Dickson stepping down as Indiana's chief justice

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Indiana Supreme Court Chief Justice Brent Dickson will leave that role this summer but remain an associate justice, continuing four years of transition for the state's highest court, it announced Wednesday.

Dickson informed other members of the Judicial Nominating Commission he expects to step down sometime before Sept. 1 and be succeeded by one of the four associate justices: Robert Rucker, Steven David, Mark Massa and Loretta Rush.

"Knowing that my tenure as Chief Justice was limited, each Associate Justice has actively participated in much of the administrative responsibilities and decisions of the office of Chief Justice," Dickson said in a prepared statement. "The time is right for this transition. The Court and state will be well served when one of my colleagues is selected as the next Chief Justice."

The commission, which Dickson chairs, said it plans to invite the four associate justices to meet with it on Aug. 6 to discuss the chief justice vacancy in a session open to the public. The commission then will meet privately to select the next chief justice for a five-year term.

Rucker joined the court in 1999, but each of the others has no more than four years' experience on the Supreme Court. Former Gov. Mitch Daniels appointed David to the bench in 2010 and Massa and Rush in 2012.

Also in 2012, Dickson succeeded Randall Shepard as chief justice. "Dickson had been urged to accept the position to provide stability and continuity to the judicial branch," the court said in a news release.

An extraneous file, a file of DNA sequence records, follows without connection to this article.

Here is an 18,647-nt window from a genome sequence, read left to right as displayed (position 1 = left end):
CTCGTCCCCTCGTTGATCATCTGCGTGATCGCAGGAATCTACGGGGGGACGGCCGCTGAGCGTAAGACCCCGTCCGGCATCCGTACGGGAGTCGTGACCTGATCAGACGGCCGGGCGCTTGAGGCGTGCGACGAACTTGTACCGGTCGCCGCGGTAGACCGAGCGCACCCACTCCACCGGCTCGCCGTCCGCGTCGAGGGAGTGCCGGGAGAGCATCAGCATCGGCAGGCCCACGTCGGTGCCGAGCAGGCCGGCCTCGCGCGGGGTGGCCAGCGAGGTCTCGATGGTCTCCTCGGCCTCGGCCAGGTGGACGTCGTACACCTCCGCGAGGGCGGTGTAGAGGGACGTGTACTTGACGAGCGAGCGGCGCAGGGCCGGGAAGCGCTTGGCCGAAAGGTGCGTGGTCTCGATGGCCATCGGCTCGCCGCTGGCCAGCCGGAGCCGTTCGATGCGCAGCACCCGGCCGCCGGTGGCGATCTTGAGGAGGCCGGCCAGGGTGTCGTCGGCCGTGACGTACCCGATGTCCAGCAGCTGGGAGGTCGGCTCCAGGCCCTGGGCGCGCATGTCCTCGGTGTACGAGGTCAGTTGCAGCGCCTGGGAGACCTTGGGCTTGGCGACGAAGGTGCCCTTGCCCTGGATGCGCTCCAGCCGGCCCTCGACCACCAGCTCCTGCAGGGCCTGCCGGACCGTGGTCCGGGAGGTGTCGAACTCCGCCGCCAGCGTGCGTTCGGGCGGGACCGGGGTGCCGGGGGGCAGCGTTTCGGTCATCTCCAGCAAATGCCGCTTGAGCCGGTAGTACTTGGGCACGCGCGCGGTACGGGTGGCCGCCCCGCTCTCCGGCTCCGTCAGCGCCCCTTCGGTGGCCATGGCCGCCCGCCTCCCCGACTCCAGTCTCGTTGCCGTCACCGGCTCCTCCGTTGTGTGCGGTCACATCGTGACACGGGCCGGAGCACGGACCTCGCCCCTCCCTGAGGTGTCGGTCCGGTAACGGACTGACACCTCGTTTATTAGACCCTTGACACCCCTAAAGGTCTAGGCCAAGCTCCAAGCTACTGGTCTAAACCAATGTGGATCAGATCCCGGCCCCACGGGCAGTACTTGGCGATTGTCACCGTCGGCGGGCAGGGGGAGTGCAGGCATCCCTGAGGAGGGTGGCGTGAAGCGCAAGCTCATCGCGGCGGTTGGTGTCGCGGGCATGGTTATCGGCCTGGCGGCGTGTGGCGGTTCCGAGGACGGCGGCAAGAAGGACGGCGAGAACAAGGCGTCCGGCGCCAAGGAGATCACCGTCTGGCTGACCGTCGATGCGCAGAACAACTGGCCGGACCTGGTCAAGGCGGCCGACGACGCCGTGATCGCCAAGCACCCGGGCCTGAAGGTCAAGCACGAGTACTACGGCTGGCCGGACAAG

Under Dickson's leadership, the court last year created a statewide commission aimed at improving the availability of civil legal services for low-income residents. It announced last month that lawyers will be able to file documents electronically to courts throughout the state beginning next year, starting a phase-out of two centuries of paper filings.

One of the court's most important recent rulings was a 3-2 split last year to over fines levied by Indiana House Republicans against Democratic lawmakers for their 2011 walkout and 2012 boycotts in a series of bitterly partisan fights. Dickson wrote the majority opinion for the ruling allowing the fines to stand because he said the court didn't have the constitutional power to intervene in internal legislative decisions.

The former general practice lawyer in Lafayette has served on the court since 1986 and faces mandatory retirement when he turns 75 in 2016.

"I am looking forward to being able to spend most of my time in legal research, deciding cases, and writing opinions," Dickson said.

Gov. Mike Pence issued a statement saying Dickson "has brought his outstanding legal expertise and practical judgment to bear throughout his 28 years as a member of the court."

"I applaud his long-standing commitment to public service in the legal system and look forward to his continued wisdom as he remains on the court," Pence said.

Besides Dickson, the seven-member Judicial Nominating Commission is made up of three attorneys elected by their peers and three appointees, two by Pence and one by Daniels.


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